**An analogy between metabolism and electricity suggests that the “law of diminishing returns” applies to metabolic networks of any complexity**

In economics, the ‘law of diminishing returns’ tells us that the gain in production resulting from the gradual increase in a factor of production becomes smaller and smaller as that factor increases. The same phenomenon is often observed in biology: when the concentration or activity of a cellular component increases, the effect on the phenotype is initially high, then gradually fades and finally reaches a plateau. For instance, if the concentration of an enzyme in a metabolic pathway increases from a low value, the metabolic flux through this pathway increases rapidly at first, then less and less as the enzyme concentration becomes higher. Is this type of concave response with asymptote valid for metabolic networks of any complexity, whose topology could induce different types of response?

To address this question, M. Petrizzelli, C. Coton and D. de Vienne (IDEEV, GQE–Le Moulon, Université Paris-Saclay) used mathematical developments initially designed to model currents in electrical circuits. This approach is justified by the fact that matter and/or energy exchange networks (in biochemistry, electricity, mechanics, hydraulics, thermodynamics, etc.) share common properties that can be described by similar equations. Thus, the authors showed that the law of diminishing returns applies to metabolic networks whatever their topology (Figure 1). This result was formally demonstrated for networks including uni-uni reactions (A⇌B), and indirect arguments suggest that this is also the case when networks include bi-bi reactions (A+B⇌P+Q).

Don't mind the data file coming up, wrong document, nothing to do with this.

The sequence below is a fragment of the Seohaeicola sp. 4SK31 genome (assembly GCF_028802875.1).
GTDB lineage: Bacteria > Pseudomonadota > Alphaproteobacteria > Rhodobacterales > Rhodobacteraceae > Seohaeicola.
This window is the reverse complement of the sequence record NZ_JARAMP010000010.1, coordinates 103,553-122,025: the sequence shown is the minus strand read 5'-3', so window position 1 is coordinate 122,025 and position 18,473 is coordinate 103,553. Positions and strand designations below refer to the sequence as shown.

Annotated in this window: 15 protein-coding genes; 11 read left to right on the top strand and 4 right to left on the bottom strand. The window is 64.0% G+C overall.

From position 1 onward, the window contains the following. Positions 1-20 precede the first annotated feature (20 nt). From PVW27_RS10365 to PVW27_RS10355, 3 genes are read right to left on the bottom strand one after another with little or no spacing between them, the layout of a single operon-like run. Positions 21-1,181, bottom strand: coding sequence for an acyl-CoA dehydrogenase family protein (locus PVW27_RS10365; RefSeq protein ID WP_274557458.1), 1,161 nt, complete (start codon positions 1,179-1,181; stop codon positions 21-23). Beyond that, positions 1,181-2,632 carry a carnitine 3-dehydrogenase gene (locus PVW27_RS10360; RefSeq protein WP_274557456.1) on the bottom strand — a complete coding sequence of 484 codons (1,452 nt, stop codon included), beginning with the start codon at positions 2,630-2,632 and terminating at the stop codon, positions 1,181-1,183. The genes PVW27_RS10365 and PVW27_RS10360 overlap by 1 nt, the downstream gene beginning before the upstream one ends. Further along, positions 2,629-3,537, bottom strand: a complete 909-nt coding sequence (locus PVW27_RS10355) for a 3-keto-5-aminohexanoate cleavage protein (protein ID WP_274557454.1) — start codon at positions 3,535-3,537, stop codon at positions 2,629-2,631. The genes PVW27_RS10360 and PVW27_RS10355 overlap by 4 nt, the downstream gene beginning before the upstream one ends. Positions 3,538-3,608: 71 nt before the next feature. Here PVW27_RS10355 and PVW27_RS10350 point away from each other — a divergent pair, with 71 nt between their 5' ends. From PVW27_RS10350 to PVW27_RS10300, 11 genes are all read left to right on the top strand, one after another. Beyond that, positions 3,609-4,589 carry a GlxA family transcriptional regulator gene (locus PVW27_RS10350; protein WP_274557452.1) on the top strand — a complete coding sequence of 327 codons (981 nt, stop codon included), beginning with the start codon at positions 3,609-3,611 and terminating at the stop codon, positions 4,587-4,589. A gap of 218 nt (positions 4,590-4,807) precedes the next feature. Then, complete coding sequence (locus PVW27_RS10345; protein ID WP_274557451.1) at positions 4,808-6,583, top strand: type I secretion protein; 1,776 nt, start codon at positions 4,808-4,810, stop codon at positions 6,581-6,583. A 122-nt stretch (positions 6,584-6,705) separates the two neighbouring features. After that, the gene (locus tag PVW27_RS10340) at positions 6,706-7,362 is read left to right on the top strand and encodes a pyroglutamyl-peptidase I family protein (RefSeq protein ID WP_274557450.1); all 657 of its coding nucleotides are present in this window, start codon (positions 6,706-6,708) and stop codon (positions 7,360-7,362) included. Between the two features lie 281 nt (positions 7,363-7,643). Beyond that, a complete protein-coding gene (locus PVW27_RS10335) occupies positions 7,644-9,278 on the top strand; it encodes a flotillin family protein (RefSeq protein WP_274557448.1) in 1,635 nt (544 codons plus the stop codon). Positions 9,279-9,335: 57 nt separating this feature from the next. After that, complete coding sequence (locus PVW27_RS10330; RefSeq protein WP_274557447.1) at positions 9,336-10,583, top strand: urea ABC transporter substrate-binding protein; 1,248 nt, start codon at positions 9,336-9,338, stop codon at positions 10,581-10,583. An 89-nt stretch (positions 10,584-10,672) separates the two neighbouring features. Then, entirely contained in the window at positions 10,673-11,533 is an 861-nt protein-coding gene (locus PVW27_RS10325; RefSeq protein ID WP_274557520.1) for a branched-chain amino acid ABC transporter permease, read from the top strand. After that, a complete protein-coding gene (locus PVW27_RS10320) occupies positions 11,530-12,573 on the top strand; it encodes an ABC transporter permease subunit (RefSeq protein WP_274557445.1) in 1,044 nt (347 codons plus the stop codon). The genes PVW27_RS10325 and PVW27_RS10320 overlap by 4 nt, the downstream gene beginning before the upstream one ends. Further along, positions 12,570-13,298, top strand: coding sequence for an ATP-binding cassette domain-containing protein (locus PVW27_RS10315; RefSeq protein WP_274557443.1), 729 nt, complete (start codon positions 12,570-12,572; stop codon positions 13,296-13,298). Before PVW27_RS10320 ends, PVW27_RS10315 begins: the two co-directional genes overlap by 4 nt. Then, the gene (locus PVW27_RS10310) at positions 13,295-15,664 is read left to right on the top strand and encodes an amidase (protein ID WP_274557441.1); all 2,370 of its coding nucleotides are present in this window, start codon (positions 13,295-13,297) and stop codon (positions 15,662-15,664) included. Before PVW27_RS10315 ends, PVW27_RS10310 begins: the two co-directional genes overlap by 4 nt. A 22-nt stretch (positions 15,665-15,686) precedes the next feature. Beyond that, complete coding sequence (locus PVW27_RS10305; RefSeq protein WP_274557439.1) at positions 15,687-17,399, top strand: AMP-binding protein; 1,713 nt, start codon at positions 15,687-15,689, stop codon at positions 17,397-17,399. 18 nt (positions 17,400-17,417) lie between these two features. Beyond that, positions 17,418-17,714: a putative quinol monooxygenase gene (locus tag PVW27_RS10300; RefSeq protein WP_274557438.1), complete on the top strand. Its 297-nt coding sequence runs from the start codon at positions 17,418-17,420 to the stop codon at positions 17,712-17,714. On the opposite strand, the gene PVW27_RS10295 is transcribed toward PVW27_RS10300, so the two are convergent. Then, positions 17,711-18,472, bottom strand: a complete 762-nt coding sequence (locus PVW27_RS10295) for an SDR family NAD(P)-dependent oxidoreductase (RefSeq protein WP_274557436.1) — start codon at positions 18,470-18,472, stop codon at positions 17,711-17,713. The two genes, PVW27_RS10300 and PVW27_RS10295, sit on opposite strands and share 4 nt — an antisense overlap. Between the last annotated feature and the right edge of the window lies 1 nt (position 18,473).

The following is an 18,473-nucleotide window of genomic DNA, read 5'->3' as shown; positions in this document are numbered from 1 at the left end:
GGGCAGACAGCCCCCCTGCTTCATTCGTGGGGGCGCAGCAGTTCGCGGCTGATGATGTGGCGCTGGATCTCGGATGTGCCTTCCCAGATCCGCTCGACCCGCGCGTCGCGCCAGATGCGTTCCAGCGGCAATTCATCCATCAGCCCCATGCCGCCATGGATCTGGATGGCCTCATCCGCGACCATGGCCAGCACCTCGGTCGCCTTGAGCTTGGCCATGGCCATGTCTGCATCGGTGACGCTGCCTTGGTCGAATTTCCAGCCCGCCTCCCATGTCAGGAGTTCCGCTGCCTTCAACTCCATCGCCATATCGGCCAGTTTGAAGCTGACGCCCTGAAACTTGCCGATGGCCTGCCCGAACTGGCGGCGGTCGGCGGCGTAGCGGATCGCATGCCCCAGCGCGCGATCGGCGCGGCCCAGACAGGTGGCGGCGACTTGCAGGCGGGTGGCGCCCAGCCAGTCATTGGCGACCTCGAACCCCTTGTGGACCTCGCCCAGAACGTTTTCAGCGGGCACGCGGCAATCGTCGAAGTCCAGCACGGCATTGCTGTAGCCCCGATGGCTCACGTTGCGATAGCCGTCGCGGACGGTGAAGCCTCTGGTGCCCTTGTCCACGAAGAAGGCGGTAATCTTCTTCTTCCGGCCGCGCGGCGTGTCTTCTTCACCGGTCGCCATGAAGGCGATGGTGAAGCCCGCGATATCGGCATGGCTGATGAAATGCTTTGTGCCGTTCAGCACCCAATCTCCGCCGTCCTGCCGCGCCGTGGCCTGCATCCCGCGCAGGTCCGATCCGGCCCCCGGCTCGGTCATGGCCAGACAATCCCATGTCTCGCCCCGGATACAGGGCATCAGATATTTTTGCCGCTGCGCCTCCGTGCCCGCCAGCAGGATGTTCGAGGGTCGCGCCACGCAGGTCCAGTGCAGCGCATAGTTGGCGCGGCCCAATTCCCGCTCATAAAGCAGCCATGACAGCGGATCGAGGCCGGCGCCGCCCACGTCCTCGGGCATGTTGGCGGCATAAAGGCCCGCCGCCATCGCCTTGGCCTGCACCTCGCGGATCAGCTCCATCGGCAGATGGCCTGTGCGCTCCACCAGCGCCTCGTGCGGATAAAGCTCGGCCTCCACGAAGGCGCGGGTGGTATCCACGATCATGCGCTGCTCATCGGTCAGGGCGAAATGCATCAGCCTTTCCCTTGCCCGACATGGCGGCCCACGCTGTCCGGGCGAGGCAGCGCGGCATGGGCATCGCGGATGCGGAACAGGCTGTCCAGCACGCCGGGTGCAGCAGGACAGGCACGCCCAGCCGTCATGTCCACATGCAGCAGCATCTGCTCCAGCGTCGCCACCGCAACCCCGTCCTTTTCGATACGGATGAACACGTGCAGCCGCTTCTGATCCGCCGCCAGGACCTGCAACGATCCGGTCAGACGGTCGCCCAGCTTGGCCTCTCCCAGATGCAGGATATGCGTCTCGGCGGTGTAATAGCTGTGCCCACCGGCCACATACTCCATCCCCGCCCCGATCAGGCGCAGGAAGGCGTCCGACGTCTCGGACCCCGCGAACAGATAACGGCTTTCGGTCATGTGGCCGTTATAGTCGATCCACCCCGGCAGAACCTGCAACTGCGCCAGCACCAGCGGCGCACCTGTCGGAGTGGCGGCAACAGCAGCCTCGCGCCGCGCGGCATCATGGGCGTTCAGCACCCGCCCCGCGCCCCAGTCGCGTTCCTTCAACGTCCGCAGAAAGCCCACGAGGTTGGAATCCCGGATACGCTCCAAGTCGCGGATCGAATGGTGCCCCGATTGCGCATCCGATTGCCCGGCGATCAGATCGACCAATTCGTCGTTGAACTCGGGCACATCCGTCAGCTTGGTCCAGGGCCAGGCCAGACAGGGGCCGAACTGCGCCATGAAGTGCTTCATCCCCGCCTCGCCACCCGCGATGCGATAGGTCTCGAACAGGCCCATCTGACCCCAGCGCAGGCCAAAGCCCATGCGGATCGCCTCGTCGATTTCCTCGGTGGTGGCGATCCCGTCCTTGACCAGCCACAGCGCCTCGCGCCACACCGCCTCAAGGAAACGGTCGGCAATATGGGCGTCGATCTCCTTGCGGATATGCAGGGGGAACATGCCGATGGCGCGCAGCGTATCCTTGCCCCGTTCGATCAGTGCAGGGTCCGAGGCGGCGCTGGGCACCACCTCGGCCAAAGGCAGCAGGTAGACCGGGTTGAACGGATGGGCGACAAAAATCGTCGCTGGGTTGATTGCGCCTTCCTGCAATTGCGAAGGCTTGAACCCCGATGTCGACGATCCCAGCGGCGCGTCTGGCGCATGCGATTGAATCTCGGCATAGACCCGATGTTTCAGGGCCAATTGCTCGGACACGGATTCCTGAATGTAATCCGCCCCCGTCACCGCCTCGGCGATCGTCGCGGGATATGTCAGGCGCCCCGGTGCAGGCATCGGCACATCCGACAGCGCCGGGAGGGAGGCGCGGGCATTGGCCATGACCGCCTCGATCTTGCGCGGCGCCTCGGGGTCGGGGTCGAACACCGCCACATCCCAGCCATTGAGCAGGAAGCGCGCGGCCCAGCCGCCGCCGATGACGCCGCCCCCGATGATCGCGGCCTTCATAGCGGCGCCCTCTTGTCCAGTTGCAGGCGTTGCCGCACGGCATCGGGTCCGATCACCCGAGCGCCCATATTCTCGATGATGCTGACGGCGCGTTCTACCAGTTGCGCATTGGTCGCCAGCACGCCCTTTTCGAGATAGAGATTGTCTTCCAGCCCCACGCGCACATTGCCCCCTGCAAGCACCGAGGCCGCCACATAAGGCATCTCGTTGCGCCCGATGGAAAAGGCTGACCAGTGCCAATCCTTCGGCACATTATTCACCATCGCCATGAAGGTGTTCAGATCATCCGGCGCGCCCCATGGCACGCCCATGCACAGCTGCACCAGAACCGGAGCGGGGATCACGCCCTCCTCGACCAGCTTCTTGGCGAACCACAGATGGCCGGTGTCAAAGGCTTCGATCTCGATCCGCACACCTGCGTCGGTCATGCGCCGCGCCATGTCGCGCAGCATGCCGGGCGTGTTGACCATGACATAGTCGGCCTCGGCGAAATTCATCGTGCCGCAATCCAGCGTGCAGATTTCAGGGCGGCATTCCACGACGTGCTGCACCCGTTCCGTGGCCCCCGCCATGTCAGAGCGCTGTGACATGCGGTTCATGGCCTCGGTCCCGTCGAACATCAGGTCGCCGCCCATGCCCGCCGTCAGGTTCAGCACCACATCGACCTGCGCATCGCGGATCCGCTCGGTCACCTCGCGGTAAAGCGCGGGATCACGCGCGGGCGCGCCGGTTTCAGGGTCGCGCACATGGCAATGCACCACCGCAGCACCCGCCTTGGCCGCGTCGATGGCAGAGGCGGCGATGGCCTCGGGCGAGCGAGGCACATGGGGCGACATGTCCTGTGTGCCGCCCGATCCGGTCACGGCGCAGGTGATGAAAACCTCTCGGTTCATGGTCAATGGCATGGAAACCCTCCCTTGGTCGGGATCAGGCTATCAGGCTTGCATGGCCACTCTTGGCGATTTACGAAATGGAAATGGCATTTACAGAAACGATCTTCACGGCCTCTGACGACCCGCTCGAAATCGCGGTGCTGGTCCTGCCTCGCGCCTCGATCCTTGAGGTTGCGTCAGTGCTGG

This generalisation helps to shed light on the origin of the concave relationships that are frequently observed between different levels of organisation, relationships that can explain, in particular, the dominance of the most active alleles over less active ones, the hybrid vigor and the epistasis.

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**R. Soc. Open Sci.**, 10 (11) 240165

Contact : Dominique de Vienne